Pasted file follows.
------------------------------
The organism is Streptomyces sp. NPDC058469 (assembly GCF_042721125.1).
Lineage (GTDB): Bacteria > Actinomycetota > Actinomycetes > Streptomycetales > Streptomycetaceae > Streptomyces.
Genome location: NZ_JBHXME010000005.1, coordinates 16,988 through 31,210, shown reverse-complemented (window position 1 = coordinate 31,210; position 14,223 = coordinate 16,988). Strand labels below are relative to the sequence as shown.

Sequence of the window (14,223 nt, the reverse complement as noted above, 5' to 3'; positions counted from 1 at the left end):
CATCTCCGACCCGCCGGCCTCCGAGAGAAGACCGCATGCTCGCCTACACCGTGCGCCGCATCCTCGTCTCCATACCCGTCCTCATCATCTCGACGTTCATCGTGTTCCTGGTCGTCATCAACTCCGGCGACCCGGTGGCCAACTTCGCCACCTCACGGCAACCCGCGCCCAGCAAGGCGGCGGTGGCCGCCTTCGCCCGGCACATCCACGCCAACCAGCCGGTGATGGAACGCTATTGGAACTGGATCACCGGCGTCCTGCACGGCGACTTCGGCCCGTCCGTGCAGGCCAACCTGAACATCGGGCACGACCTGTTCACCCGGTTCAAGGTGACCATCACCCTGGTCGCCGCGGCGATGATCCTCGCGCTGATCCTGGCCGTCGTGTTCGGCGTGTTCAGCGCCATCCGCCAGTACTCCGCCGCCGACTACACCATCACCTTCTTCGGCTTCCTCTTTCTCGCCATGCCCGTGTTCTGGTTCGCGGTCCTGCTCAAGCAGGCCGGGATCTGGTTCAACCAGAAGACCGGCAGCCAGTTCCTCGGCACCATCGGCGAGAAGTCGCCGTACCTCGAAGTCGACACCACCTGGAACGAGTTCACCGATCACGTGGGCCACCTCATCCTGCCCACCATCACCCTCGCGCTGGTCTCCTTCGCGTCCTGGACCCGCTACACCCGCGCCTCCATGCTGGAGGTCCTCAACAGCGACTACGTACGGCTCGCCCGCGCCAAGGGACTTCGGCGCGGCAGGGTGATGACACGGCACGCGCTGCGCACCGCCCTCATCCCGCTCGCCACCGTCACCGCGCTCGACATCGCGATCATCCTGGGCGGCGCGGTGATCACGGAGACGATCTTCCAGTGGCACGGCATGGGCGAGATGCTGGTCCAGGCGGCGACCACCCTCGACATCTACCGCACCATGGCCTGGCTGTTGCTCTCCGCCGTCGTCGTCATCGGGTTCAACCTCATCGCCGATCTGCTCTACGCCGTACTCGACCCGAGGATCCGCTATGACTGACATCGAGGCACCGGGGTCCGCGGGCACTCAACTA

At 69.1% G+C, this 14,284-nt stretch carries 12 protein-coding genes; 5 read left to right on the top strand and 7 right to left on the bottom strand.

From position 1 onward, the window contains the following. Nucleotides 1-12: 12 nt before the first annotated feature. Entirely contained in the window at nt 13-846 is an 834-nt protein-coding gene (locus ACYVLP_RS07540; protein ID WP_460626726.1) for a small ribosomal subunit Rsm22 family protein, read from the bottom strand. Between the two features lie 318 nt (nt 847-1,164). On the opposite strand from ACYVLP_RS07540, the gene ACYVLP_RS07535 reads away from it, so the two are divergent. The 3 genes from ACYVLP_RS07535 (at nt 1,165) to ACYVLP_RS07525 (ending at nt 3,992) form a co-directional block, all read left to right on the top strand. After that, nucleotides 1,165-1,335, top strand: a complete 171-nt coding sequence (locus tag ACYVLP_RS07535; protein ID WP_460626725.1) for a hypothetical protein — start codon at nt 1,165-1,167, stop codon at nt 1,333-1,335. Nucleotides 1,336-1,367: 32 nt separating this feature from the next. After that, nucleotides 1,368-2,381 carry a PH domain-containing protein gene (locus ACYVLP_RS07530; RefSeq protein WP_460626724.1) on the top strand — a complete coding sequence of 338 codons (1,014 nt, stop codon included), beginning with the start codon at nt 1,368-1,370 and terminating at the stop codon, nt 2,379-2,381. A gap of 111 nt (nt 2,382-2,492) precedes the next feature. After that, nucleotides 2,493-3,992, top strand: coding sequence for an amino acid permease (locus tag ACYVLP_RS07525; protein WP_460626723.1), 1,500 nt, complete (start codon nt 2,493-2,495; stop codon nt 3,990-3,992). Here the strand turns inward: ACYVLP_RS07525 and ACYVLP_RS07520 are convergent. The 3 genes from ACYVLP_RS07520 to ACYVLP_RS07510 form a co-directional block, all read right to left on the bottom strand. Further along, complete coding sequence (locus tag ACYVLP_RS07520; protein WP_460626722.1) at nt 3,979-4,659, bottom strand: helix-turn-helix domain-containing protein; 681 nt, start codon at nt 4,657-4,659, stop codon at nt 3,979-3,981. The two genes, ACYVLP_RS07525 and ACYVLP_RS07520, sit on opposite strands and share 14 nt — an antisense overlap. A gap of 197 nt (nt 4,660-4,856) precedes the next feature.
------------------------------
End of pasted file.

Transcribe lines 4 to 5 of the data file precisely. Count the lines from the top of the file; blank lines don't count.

Sequence of the window (14,223 nt, the reverse complement as noted above, 5' to 3'; positions counted from 1 at the left end):
CATCTCCGACCCGCCGGCCTCCGAGAGAAGACCGCATGCTCGCCTACACCGTGCGCCGCATCCTCGTCTCCATACCCGTCCTCATCATCTCGACGTTCATCGTGTTCCTGGTCGTCATCAACTCCGGCGACCCGGTGGCCAACTTCGCCACCTCACGGCAACCCGCGCCCAGCAAGGCGGCGGTGGCCGCCTTCGCCCGGCACATCCACGCCAACCAGCCGGTGATGGAACGCTATTGGAACTGGATCACCGGCGTCCTGCACGGCGACTTCGGCCCGTCCGTGCAGGCCAACCTGAACATCGGGCACGACCTGTTCACCCGGTTCAAGGTGACCATCACCCTGGTCGCCGCGGCGATGATCCTCGCGCTGATCCTGGCCGTCGTGTTCGGCGTGTTCAGCGCCATCCGCCAGTACTCCGCCGCCGACTACACCATCACCTTCTTCGGCTTCCTCTTTCTCGCCATGCCCGTGTTCTGGTTCGCGGTCCTGCTCAAGCAGGCCGGGATCTGGTTCAACCAGAAGACCGGCAGCCAGTTCCTCGGCACCATCGGCGAGAAGTCGCCGTACCTCGAAGTCGACACCACCTGGAACGAGTTCACCGATCACGTGGGCCACCTCATCCTGCCCACCATCACCCTCGCGCTGGTCTCCTTCGCGTCCTGGACCCGCTACACCCGCGCCTCCATGCTGGAGGTCCTCAACAGCGACTACGTACGGCTCGCCCGCGCCAAGGGACTTCGGCGCGGCAGGGTGATGACACGGCACGCGCTGCGCACCGCCCTCATCCCGCTCGCCACCGTCACCGCGCTCGACATCGCGATCATCCTGGGCGGCGCGGTGATCACGGAGACGATCTTCCAGTGGCACGGCATGGGCGAGATGCTGGTCCAGGCGGCGACCACCCTCGACATCTACCGCACCATGGCCTGGCTGTTGCTCTCCGCCGTCGTCGTCATCGGGTTCAACCTCATCGCCGATCTGCTCTACGCCGTACTCGACCCGAGGATCCGCTATGACTGACATCGAGGCACCGGGGTCCGCGGGCACTCAACTA